Screening tests for early detection of cancer have undergone a lot of scrutiny lately. Just a few weeks ago the American Cancer Society (ACS) issued a press release reminding us that the Cancer Society may have overstated the benefits of screening and underemphasized the potential harm when it came to testing for early breast and prostate cancer.
The ACS went on to discuss the limitations of screening women for early breast cancer with mammograms and screening men for prostate cancer with the simple PSA blood test.
This week, the United States Preventive Task Force (USPTF) issued new guidelines for breast cancer screening. I suspect that explains why the ACS issued its recent comments, knowing these guidelines were about to be released.
The USPTF analyzed various mammography screening schedules and concluded that:
1) Women under the age of 50 should not be screened with routine mammograms because proven benefits are lacking and the risks of harm (such as unnecessary biopsies from false positive results, especially in women with dense breasts) are greater.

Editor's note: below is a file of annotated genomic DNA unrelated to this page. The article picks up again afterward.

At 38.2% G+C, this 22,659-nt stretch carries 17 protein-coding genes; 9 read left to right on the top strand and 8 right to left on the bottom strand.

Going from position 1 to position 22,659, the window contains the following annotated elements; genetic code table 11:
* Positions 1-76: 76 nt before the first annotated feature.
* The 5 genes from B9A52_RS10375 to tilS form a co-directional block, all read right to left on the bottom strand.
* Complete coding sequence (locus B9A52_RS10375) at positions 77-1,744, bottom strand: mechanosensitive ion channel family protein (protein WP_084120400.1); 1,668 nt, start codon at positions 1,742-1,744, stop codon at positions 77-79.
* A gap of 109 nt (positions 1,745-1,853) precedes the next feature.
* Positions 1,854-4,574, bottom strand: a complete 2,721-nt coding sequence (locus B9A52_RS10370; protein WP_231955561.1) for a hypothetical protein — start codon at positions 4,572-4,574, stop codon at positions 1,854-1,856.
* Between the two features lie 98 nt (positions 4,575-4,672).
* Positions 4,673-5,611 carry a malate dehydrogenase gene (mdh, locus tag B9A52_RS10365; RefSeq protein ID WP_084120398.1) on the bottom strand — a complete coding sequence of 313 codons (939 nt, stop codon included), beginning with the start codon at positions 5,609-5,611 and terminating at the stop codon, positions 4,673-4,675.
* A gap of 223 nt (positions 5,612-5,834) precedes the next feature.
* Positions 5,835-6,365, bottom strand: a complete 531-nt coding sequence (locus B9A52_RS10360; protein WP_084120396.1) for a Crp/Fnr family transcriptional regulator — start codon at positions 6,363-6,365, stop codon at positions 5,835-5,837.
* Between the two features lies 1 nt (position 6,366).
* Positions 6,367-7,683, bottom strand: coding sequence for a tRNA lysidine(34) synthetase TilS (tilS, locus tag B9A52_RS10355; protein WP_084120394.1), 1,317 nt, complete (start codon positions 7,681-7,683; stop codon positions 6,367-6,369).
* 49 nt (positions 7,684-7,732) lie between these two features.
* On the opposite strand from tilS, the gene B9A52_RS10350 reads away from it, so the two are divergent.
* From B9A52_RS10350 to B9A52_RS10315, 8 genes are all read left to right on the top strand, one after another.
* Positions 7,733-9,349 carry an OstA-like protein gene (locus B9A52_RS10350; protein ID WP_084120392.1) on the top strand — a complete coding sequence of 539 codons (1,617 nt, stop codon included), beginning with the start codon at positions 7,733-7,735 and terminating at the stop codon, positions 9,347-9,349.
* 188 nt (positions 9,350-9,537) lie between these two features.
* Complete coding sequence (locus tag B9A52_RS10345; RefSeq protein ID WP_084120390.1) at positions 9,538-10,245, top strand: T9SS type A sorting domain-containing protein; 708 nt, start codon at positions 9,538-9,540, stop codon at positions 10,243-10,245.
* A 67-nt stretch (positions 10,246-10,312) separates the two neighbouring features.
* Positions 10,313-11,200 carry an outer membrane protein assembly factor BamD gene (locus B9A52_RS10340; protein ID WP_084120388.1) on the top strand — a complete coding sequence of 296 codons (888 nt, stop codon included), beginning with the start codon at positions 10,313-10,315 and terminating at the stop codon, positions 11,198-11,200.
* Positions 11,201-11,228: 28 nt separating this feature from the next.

2) Screening women of average risk between the ages of 50 and 74 with mammography every two years will achieve most of the benefits of yearly screening, but with less harm.
3) The task force also recommends against teaching breast self-exam.
So why the new recommendations? What new information do we have on the behavior of breast cancers and mammograms?
Many scientists believe that there are two types of cancers.
First there are those that appear suddenly, grow rapidly, act aggressively, and often are diagnosed when it is already "too late" for curative treatment. Even a yearly mammogram might not diagnose this aggressive breast cancer in the early stages.
But for many women (and men when it comes to the prostate) their cancers are of a second type -- they are very slow growing, often not even showing up on mammograms for many years. These slow cancers are thought to be much less aggressive. Some experts are even suggesting that these cancers may either disappear on their own or would not cause injury or death to the person with them, even without treatment.
A recent study in the Journal of the American Medical Association (JAMA) pointed out the evidence for this. Breast cancer statistics for women in the Unites States has not shown a reduction of advanced breast cancers being diagnosed, despite the widespread use of mammography.
One would expect that if mammograms diagnosed breast cancers earlier and women were then treated for these cancers, over time there would be a reduction in the diagnosis of more advanced cancers from the "successful" screening. But this is not the case. Advanced cancers continue to be diagnosed with greater than expected frequency.